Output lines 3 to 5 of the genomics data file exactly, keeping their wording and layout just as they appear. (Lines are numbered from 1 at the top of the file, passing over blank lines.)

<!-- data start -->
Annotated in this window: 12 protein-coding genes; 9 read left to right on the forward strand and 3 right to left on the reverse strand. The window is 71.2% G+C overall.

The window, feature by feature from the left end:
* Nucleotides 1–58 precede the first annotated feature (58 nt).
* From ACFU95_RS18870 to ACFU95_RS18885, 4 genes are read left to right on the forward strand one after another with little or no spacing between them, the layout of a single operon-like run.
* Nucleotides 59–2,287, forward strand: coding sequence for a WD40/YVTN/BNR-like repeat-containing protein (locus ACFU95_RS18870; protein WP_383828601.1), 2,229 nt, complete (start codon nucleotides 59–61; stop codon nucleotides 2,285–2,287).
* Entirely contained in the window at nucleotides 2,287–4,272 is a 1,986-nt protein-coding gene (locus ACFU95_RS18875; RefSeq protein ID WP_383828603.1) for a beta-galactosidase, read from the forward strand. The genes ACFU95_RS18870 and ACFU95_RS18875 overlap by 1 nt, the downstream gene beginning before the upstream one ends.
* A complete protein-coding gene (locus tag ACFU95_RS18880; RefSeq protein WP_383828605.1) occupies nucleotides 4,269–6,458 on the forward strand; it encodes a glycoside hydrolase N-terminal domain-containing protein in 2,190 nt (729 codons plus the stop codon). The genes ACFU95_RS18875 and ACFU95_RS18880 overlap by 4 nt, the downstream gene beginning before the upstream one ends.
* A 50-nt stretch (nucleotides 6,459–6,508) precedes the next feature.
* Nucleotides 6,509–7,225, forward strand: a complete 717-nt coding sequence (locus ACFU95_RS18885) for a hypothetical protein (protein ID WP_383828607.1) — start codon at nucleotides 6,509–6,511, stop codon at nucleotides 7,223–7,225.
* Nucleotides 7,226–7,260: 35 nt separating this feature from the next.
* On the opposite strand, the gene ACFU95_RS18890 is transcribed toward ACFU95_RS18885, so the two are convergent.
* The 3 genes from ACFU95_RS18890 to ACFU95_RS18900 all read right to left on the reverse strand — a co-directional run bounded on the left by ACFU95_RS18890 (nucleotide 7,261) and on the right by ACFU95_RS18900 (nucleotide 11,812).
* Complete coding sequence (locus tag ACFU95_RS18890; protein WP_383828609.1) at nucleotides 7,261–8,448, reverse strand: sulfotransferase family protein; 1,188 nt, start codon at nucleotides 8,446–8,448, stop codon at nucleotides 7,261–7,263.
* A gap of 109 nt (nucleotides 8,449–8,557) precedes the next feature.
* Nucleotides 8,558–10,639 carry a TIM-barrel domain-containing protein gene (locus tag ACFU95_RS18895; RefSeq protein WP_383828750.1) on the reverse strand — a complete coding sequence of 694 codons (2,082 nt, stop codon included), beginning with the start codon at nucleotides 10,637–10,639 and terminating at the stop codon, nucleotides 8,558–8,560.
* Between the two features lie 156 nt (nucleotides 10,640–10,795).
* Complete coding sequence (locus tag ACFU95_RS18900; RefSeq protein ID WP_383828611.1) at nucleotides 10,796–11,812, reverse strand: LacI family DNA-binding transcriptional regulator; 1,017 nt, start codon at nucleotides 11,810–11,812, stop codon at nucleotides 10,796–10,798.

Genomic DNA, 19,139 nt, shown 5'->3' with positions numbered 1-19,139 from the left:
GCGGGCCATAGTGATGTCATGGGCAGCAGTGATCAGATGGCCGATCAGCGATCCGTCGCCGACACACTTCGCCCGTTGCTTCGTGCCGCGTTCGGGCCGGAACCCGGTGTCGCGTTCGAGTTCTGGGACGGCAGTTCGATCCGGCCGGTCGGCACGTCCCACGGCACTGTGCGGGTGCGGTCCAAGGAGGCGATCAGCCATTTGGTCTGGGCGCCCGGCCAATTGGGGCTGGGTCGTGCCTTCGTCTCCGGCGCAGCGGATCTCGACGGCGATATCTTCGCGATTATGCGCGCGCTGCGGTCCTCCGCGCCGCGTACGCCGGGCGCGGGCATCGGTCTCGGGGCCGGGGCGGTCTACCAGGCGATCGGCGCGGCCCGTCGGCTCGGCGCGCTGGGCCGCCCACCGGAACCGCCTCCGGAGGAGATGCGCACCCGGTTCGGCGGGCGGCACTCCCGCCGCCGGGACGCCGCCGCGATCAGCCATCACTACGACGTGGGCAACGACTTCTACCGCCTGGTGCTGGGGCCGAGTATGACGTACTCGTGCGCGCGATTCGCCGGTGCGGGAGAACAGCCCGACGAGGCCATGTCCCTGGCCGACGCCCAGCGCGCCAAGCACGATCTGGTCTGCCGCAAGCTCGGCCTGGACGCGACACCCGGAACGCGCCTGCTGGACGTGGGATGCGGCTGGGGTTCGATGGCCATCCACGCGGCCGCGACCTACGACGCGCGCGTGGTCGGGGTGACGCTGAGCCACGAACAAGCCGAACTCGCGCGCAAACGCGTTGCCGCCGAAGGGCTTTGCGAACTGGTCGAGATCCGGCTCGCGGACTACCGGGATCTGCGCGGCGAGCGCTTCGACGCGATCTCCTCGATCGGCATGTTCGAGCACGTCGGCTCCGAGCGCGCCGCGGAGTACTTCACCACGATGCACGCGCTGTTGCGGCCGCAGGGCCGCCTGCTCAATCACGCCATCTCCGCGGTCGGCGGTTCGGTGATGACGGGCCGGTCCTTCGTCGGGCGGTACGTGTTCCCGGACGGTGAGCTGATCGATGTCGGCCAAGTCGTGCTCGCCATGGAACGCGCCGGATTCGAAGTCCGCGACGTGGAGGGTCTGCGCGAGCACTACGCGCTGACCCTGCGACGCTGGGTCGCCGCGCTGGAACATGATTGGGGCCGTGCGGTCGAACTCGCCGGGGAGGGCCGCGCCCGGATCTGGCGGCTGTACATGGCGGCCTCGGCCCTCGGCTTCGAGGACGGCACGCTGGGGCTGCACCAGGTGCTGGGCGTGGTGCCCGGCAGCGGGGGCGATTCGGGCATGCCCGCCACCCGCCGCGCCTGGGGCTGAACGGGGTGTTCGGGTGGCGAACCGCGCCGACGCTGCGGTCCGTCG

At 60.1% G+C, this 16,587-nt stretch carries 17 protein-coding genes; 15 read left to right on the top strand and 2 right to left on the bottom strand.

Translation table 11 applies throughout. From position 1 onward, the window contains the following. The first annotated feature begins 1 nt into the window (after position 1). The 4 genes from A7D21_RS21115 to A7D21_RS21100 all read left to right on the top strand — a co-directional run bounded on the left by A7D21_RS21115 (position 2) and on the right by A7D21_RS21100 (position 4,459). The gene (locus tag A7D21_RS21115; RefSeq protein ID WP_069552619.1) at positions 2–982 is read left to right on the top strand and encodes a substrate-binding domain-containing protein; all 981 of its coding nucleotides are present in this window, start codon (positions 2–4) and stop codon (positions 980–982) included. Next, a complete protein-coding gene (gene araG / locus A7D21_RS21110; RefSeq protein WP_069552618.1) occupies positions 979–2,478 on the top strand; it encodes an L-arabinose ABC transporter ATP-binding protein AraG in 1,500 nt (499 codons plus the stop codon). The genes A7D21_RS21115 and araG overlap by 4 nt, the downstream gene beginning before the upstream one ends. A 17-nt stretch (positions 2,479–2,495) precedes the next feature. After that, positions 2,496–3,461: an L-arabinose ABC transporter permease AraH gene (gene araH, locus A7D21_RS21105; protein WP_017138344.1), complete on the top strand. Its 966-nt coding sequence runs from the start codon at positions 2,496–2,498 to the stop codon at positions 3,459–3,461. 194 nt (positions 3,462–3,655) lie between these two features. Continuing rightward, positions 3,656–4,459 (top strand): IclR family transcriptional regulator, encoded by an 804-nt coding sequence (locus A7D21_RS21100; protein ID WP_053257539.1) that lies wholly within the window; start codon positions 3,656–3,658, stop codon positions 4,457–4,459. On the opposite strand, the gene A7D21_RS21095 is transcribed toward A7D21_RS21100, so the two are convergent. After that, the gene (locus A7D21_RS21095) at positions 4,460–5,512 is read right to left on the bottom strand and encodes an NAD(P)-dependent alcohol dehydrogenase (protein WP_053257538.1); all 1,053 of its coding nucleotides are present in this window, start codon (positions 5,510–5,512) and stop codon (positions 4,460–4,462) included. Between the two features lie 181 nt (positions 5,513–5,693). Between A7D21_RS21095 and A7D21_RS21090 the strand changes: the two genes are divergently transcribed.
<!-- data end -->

* Nucleotides 1–58 precede the first annotated feature (58 nt).
* From ACFU95_RS18870 to ACFU95_RS18885, 4 genes are read left to right on the forward strand one after another with little or no spacing between them, the layout of a single operon-like run.
* Nucleotides 59–2,287, forward strand: coding sequence for a WD40/YVTN/BNR-like repeat-containing protein (locus ACFU95_RS18870; protein WP_383828601.1), 2,229 nt, complete (start codon nucleotides 59–61; stop codon nucleotides 2,285–2,287).